48

Deterrence and Defense:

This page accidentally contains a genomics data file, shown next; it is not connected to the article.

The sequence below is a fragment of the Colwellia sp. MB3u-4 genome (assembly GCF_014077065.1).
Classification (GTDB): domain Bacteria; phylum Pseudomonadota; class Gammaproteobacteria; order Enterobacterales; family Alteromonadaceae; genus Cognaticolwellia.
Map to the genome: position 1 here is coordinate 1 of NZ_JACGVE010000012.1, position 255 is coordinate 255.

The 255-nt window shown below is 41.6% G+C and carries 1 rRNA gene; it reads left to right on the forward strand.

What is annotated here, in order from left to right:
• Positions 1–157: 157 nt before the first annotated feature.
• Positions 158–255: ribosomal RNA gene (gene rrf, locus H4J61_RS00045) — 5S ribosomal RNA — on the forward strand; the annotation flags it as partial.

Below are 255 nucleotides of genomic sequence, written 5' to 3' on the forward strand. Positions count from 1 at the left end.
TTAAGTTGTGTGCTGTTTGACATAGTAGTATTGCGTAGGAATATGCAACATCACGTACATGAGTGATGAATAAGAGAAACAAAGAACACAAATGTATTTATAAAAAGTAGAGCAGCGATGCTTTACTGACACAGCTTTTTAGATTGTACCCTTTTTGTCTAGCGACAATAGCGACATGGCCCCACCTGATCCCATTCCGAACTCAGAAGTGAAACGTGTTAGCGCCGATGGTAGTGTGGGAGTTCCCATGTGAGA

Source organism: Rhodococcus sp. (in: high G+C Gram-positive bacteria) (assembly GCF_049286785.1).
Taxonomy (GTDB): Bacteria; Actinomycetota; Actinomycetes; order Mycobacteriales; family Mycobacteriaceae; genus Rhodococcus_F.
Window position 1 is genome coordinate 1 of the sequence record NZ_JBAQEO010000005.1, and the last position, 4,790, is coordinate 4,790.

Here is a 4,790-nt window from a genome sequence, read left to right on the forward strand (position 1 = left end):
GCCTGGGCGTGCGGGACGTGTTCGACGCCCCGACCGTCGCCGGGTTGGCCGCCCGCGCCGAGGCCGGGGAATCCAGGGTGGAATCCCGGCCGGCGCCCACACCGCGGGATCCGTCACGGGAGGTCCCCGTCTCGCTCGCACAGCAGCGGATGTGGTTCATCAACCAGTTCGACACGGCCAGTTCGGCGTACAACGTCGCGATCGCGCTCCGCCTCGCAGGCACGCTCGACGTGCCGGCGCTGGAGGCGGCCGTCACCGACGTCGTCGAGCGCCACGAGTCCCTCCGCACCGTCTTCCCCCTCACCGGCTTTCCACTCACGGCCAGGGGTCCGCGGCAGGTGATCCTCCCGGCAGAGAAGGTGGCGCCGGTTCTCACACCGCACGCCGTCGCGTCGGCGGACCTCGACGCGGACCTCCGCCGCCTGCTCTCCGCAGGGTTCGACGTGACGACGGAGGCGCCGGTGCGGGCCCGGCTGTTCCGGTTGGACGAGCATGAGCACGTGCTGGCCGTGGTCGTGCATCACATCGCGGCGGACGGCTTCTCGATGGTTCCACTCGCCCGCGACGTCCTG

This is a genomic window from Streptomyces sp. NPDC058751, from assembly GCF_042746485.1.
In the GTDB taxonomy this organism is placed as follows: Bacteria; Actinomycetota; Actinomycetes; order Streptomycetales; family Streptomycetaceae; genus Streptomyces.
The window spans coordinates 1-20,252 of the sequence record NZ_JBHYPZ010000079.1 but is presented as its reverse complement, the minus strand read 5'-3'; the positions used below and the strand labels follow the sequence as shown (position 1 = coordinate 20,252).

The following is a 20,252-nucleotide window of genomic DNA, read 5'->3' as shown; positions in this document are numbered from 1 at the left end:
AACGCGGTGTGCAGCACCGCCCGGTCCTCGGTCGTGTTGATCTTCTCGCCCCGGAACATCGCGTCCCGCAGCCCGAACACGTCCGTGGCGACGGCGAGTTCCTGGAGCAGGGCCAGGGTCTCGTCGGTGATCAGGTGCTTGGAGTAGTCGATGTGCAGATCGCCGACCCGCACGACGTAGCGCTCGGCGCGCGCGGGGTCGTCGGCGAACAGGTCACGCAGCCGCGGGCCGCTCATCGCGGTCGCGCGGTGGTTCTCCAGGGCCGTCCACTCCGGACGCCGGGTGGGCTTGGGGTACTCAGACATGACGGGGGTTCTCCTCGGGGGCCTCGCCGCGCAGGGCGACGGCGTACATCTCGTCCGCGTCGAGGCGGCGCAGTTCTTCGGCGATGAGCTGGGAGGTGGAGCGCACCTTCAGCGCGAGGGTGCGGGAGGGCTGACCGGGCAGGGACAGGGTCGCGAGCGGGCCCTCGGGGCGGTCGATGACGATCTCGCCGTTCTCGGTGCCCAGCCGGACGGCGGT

capabilities. This might be recognized only as a "likelihood" or "prob­ ability," rather than with certainty, and still present a prospect of defeat, or high costs, sufficiently serious to deter attack. A potential aggressor is "balanced" at each level of violence if his objectives can be denied him at that level, if his costs of fighting at that level would be higher than his expectation of gain, or if, by attacking at that level, he would exceed a certain critical threshold of risk that the defender would "up the ante" to a higher level at which either the aggressor's aims would be frustrated or he would suffer unacceptable costs. A balance exists at any level in both a deterrent and a defensive sense when the aggressor knows he would not be able to make gains in attacking at that level. A balance exists only in a deterrent sense when the aggressor can make territorial gains but foresees too great a risk of suffering war costs incommensurate with the gains. For example, should the Russians attack conventionally in Europe, they would be balanced or deterred either if the NATO "shield" could contain their attack, or if, in attacking with sufficient force to break through the shield, they in­ curred too serious a risk that NATO would respond with tactical nu­ clear weapons or make some other nuclear response which would either frustrate the Soviets' objectives or produce excessive costs for them. An over-all balance of power depends on the existence of a balance at all possible levels of violence, in the sense described above. The potential disturber would not be balanced in an over-all sense if there were one or more weak links—i.e., levels of conflict at which he could achieve his goal at tolerable cost and risk. The defender or status quo power can achieve a balance at some levels by having forces which can frustrate the enemy's aims; at other levels, by threatening to impose unacceptable costs on the aggressor. There are feedbacks between the various levels. For example, if we were to use nuclear weapons in response to a North Vietnamese attack on South Vietnam, we might alienate other Asian countries to the extent that our position in the balance of "peaceful competition" would be grievously weakened. Consideration of this might deter us from using nuclear weapons; also, if the North Vietnamese were to dis­ cover or suspect strongly that we would not use nuclear weapons for this reason, they would be less likely to be deterred. For some years, the Soviets have been making gains in the balance of peaceful com-